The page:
For these large-scale pool party shoots, Schude used a Canon 5D Mark II with 50 mm L-series lens tethered to Mac book pro using Capture One. “The camera was triggered remotely using Pocket Wizards so that we could direct talent up close and release the shutter from anywhere,” he says.
As for lighting, strobes ranged from a variety of profoto acute 600rs heads with grids, Dynalite 1000-watt pack with a softbox, slaved light bulb flash above the grill, and another Dynalite 1000 pack with a 30 degree grid super-boomed out on a high roller stand over the roof to ensure full coverage. A norman monoblock and another profoto monoblock rounded out the lighting gear used to create the final shots.
Schude is currently in the process of releasing his first book, where the pool party scene has advanced to the coveted position of front cover shot. It is through this book release that Schude has found an opportunity to not just talk about his unique process of photography, but to demonstrate it. While his first book release followed the typical formula, the second release in LA was much more interactive as Schude used the audience members to workshop one of his shots. “I wanted to develop [the book release] into a large scale thing – rather than talking about the images, I prefer to show people how it is done by creating a photo with them.”
While also working on another personal project, ‘people and their cars’, Schude is finding a way to execute some personal work that is a little more cost effective and spontaneous. “This project has allowed me to keep working on my personal style in a more efficient way,” say Schude. By using people and their actual cars in locations where they spend time, Schude is creating authentic scenes and stories about ‘people and their cars’. “Each one is shot with a documentary vision and natural light. We will either shoot with opportunity or subject narrative,” says Schude, meaning that he is always looking to tell the true story of the subject, whether that is done at an opportunistic time (meeting someone on their lunch break out the front of work for example), or staging a scene that is also true of their experiences. “I tell them that we can shoot at your home, your work place, your hang place - it is totally open and can go in many directions dependent on the subject's involvement,” says Schude.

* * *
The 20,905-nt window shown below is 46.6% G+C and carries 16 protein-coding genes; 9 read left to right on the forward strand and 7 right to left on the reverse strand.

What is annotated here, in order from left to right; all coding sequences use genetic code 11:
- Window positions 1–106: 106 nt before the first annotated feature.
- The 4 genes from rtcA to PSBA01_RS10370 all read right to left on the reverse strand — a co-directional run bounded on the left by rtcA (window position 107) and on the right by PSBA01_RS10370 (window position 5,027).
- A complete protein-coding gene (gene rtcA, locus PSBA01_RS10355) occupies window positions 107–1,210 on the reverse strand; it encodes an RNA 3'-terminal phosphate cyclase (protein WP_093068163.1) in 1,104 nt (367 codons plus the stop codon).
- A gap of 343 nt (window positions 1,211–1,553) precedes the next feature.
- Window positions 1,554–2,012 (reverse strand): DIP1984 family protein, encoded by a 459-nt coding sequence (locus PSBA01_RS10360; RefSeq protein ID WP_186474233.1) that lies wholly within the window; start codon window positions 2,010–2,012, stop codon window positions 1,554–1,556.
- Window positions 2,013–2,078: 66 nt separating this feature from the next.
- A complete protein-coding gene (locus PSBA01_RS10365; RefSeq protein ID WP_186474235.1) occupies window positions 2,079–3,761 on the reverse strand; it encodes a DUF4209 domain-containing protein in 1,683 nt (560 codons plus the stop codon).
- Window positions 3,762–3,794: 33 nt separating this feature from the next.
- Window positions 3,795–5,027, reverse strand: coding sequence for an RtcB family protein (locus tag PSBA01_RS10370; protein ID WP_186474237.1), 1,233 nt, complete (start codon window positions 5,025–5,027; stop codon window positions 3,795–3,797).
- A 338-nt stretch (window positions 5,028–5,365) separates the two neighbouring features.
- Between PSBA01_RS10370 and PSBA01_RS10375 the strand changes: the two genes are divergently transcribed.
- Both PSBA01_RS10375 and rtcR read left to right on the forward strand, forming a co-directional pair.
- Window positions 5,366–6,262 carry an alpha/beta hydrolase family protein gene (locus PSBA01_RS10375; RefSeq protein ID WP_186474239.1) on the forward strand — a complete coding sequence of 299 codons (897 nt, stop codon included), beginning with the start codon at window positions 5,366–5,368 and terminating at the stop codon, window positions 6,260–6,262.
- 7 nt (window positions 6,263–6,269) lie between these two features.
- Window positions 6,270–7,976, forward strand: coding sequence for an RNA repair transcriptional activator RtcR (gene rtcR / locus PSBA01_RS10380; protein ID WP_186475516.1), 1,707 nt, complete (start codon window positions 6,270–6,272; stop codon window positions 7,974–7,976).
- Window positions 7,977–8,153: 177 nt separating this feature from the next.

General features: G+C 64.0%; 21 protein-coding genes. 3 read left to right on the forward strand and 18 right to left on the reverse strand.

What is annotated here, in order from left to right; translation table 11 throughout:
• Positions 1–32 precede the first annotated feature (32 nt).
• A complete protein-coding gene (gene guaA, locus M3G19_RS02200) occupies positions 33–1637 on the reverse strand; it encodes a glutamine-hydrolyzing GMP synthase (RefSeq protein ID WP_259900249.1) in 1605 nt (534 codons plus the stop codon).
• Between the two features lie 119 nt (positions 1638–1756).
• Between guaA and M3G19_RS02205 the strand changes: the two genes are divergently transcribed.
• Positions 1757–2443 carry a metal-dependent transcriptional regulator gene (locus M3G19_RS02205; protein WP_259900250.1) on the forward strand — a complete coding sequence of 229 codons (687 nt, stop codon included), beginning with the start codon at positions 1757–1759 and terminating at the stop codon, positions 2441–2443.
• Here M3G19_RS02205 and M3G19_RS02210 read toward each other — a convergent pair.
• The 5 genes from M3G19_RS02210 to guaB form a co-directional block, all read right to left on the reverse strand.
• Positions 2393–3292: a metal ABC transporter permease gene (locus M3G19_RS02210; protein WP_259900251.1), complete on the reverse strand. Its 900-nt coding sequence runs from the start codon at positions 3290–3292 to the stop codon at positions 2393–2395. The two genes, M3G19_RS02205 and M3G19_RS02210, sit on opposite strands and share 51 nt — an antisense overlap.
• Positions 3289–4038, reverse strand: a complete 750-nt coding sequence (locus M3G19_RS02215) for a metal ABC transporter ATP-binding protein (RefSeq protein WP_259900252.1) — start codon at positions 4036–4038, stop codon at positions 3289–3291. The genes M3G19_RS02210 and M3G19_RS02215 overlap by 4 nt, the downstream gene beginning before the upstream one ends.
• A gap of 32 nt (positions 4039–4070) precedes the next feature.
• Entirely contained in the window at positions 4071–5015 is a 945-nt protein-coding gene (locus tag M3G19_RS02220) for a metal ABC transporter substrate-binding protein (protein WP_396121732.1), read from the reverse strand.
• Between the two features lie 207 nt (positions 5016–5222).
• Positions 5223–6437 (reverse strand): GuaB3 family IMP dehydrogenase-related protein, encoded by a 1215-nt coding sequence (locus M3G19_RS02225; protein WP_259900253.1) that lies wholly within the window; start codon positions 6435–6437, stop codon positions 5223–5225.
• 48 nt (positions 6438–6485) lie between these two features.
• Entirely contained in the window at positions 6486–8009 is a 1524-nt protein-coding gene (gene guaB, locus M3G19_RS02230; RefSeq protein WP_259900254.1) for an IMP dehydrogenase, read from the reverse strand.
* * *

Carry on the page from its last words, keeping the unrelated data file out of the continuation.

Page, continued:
Schude is also planning to continue exhibiting his personal work with solo shows already booked for 2016 and 2017. Meeting with a production crew on the day of the interview, Schude is also being asked to work on some TVCs in the role of director, so the world of motion may just be pulling him in too. “I developed a large-scale scene for a Motorola campaign recently which had a motion element as we dove into pockets of the image to play out the scene… maybe motion has something for me in the future,” says Schude.
No matter which direction Schude takes his career in the future, he is, and will remain, completely enthralled with the process of creating an image. In an industry where social media is making photographs disposable, Schude is confident that the process is the one thing that will remain. It is in this process that Ryan finds his inspiration and sparks the evolution of each creative vision.